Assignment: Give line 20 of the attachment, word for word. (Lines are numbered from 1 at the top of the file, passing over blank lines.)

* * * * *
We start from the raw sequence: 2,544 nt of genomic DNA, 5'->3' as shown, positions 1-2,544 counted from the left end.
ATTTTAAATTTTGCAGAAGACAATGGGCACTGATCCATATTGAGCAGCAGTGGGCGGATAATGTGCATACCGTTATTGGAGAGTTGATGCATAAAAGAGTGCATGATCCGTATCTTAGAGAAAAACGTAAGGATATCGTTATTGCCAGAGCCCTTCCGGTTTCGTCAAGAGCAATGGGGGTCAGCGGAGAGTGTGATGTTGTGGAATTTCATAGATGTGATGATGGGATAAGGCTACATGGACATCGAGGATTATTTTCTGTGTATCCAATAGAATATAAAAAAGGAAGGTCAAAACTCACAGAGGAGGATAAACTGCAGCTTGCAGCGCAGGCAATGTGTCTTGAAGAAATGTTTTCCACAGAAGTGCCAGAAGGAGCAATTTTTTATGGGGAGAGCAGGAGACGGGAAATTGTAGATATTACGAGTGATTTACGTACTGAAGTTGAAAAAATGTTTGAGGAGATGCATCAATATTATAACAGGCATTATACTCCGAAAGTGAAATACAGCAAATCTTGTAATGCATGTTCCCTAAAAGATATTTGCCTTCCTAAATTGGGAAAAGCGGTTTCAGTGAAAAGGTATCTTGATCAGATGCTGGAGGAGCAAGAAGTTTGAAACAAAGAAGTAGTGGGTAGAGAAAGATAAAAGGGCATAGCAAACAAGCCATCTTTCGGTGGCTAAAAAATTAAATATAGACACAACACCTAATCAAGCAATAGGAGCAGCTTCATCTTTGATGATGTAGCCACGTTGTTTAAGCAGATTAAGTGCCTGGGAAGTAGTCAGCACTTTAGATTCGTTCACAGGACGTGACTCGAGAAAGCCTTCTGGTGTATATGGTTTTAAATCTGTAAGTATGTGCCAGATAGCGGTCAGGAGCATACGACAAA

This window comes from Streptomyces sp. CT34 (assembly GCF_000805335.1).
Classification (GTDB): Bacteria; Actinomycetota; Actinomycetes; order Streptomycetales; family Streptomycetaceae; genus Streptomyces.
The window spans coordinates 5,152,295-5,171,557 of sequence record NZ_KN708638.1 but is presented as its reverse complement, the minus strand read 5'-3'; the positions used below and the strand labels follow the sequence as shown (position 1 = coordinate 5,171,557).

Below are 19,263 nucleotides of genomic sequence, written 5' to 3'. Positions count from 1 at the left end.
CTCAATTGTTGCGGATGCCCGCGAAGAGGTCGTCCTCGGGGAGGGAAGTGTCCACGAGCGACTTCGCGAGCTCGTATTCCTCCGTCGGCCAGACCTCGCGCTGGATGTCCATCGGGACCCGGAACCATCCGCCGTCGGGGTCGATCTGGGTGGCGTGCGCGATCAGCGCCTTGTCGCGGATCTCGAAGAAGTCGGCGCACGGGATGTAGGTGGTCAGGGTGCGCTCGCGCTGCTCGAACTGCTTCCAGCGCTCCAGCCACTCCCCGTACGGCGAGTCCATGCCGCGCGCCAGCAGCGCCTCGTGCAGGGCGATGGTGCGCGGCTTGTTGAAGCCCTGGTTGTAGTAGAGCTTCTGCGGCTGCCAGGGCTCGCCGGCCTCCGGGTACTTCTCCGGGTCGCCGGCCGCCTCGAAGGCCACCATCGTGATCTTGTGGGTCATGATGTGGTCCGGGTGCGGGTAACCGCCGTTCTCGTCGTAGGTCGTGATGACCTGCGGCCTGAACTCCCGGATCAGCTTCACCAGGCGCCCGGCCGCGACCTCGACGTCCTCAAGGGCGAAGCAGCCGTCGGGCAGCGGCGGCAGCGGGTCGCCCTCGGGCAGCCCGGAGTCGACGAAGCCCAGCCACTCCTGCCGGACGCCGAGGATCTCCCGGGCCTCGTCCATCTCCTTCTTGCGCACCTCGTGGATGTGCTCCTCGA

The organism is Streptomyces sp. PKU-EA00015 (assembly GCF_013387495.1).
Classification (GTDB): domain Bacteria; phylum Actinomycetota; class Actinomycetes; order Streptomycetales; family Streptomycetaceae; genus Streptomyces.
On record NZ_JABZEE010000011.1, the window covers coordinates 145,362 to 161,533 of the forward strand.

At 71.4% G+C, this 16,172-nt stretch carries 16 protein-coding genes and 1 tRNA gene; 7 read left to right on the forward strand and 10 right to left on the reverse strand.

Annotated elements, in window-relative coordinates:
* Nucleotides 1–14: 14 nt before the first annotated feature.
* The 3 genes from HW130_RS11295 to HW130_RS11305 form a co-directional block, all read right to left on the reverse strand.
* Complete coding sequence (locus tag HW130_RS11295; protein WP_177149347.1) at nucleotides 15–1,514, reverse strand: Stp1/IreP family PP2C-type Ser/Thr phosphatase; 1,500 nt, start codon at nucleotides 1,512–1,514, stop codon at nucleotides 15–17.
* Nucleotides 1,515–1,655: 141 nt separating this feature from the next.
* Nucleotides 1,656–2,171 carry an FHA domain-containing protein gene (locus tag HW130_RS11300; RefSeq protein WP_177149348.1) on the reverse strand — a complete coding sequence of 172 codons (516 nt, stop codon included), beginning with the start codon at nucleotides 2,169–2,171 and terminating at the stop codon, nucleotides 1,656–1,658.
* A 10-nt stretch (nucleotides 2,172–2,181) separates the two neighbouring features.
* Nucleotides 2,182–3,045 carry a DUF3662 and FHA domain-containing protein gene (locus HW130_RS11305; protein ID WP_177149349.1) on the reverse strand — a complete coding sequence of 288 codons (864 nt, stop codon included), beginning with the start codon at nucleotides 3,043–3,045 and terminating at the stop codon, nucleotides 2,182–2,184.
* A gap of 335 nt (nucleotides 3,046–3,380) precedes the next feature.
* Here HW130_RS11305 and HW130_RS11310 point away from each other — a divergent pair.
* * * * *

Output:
* A gap of 335 nt (nucleotides 3,046–3,380) precedes the next feature.